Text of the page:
Re: [pkix] Optimizing OCSP - Time for some spec work ?

Niklas Matthies <pkix@nmhq.net> Fri, 25 October 2019 21:49 UTC

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Date: Fri, 25 Oct 2019 23:49:46 +0200
From: Niklas Matthies <pkix@nmhq.net>
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Subject: Re: [pkix] Optimizing OCSP - Time for some spec work ?
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Hi Max,

You are right that the trust problem would be difficult, if not 
impossible, to solve when using additional single responses. Placing 
the additional responses in a response extension, as a sequence of 
basic responses signed by the respective authorized responders, 
certainly is a better idea.

However, I now see the following considerations:

1) If the up-chain responders all do the same thing, then it would be 
sufficient (and advisable) to only add one additional response for the 
immediate issuer, as that response will in turn include a response for 
the issuer's issuer, and so on. In other words, when assembling the 
response, the implementation should check which responses it needs to 
add itself and which are already part of the responses being added, to 
avoid unnecessary duplication. (More generally: to keep the response 
size linear in the chain length instead of becoming quadratic.) 
Conversely, clients would have to be prepared to collect all needed 
responses from that nested structure.

2) In case of such a nesting, the more nested a response the older it 
will usually be, due to caching at each responder. That would have to 
be taken into account when assembling the outer response, potentially 
having to replace a nested response by adding a fresher version of 
some inner response at the outer level. A similar issue exists with 
regard to nextUpdate field when a nested response expires before the 
outer one does. This increases the overall complexity.

3) When storing OCSP responses for long-term validation (e.g. in 
signature extensions for archiving), one may want to unpack the inner 
responses before storing them, so that validators are not required to 
support the nested format. However, because the inner responses are 
covered by the outer responder signature, they cannot be removed from 
the inner structure, which means they would need to be duplicated to 
also store them at the outer level, increasing the overall size.

For those reasons, in particular the fact that the structure cannot be 
disassembled without breaking the outer signature, it would really be 
simpler and more flexible to just have a linear sequence of regular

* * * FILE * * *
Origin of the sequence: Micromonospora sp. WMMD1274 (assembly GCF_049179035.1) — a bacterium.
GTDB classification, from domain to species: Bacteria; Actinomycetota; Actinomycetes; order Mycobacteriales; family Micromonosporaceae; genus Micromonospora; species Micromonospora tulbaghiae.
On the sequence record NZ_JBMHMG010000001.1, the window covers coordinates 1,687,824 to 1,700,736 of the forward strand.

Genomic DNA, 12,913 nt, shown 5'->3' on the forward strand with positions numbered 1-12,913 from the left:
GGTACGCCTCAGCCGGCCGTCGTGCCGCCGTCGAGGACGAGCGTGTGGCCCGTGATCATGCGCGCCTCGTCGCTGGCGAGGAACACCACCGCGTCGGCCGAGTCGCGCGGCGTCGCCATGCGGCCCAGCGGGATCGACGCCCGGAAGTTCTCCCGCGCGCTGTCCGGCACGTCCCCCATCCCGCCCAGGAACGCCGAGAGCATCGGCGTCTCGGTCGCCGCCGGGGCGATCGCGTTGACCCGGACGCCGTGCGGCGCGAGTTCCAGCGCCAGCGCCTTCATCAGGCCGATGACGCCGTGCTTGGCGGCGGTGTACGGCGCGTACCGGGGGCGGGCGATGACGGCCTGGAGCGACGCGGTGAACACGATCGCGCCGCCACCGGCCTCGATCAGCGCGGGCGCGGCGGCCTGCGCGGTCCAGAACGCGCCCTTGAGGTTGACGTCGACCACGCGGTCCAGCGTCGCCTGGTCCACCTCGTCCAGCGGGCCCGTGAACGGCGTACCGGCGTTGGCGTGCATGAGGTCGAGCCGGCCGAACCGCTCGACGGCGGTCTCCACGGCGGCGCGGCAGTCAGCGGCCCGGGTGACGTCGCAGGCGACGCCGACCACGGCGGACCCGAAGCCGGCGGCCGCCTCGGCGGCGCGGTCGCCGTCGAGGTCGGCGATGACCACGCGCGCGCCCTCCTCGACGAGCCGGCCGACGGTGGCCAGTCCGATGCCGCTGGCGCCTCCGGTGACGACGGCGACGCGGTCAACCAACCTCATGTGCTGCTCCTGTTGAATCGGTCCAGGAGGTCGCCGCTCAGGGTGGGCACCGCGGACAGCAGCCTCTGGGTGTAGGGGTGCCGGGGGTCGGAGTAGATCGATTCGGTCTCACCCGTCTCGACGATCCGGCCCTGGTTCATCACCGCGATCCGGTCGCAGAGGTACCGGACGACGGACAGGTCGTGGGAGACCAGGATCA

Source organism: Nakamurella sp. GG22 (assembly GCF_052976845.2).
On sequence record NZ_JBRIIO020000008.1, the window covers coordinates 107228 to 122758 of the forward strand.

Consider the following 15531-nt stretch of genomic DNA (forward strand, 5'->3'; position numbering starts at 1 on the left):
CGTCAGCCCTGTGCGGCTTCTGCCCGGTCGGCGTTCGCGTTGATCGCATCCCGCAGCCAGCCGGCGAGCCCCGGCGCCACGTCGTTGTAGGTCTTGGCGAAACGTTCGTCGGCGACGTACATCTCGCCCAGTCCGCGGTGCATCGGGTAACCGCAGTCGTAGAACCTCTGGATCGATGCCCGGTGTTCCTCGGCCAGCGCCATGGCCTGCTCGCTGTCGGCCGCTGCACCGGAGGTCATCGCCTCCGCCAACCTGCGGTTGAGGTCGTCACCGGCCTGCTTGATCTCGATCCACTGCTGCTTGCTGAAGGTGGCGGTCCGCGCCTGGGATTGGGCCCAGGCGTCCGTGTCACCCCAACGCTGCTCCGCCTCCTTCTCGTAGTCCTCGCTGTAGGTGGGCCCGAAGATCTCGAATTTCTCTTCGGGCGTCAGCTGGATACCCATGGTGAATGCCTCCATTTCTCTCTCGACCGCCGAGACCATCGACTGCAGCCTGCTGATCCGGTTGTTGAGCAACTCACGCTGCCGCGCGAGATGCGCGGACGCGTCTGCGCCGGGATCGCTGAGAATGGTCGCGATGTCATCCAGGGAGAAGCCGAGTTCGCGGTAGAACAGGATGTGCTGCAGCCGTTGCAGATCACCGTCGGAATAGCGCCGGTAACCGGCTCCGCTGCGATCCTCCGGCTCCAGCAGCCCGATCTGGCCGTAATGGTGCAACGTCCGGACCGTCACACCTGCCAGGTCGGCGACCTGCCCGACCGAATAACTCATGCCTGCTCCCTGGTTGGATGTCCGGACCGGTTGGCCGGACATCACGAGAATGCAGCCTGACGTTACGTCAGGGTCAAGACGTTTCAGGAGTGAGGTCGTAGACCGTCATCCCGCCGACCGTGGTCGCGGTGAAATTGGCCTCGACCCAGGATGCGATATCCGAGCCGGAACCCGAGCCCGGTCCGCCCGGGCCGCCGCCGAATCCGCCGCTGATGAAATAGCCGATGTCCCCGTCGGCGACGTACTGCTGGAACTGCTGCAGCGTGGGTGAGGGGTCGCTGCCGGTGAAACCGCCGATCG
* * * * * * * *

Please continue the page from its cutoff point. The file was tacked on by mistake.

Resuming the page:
basic responses. This could be achieved via a new response type 
(responseType in ResponseBytes) for which the response bytes consist 
of a sequence of basic responses instead of just one basic response. 
(Some additional guidance would have to be given for the certs field 
of BasicOCSPResponse so as to avoid redundancy there.)

That approach can still be specified as a profile on top of the 
existing OCSP specification. The drawback, of course, is that 
compatibility with existing clients would be lost. Note that clients 
can specify the response types they understand via the 
id-pkix-ocsp-response request extension. As OCSP responders are 
required to support the id-pkix-ocsp-basic response type (section 
4.2.1 middle paragraph), conforming responders would have to support 
two different response types. Nevertheless, it seems to me that this 
would be a simple and straightforward solution.

Cheers,
Niklas


On Fri 2019-10-25 at 12:51h, Dr. Pala wrote on pkix:
>Hi Niklas,
>
>thanks for pointing that out - that paragraph is quite difficult to 
>interpret correctly (I guess that is why nobody is attaching extra 
>OCSP responses). In fact the text reads:
>
>   The response SHOULD NOT include any additional
>       SingleResponse elements, but, for example, OCSP responders that
>       pre-generate status responses might include additional SingleResponse
>       elements if necessary to improve response pre-generation performance
>       or cache efficiency (according to [RFC5019], Section 2.2.1).
>
>and it starts with a SHOULD NOT :D I guess this was an attempt to 
>provide some capability here, but did not provide the use-case for it. 
>- therefore support for "extra" responses is quite interesting. When 
>reading this paragraph, my first reaction as a developer is NOT to 
>implement that feature.
>
>Also, if you think about it, there is a Trust problem - why shall I 
>trust this CA's responder to provide responses up in the chain ?
>
>If the inclusion of the additional responses would encapsulate their 
>authentication information, then we could trust those additional 
>responses... otherwise, if not locally configured, the responder is 
>not authoritative for other CAs. If your OCSP responder supports 
>multiple CAs and could be authoritative for all of them... which 
>certificate will your responder use to sign the response (i.e., shall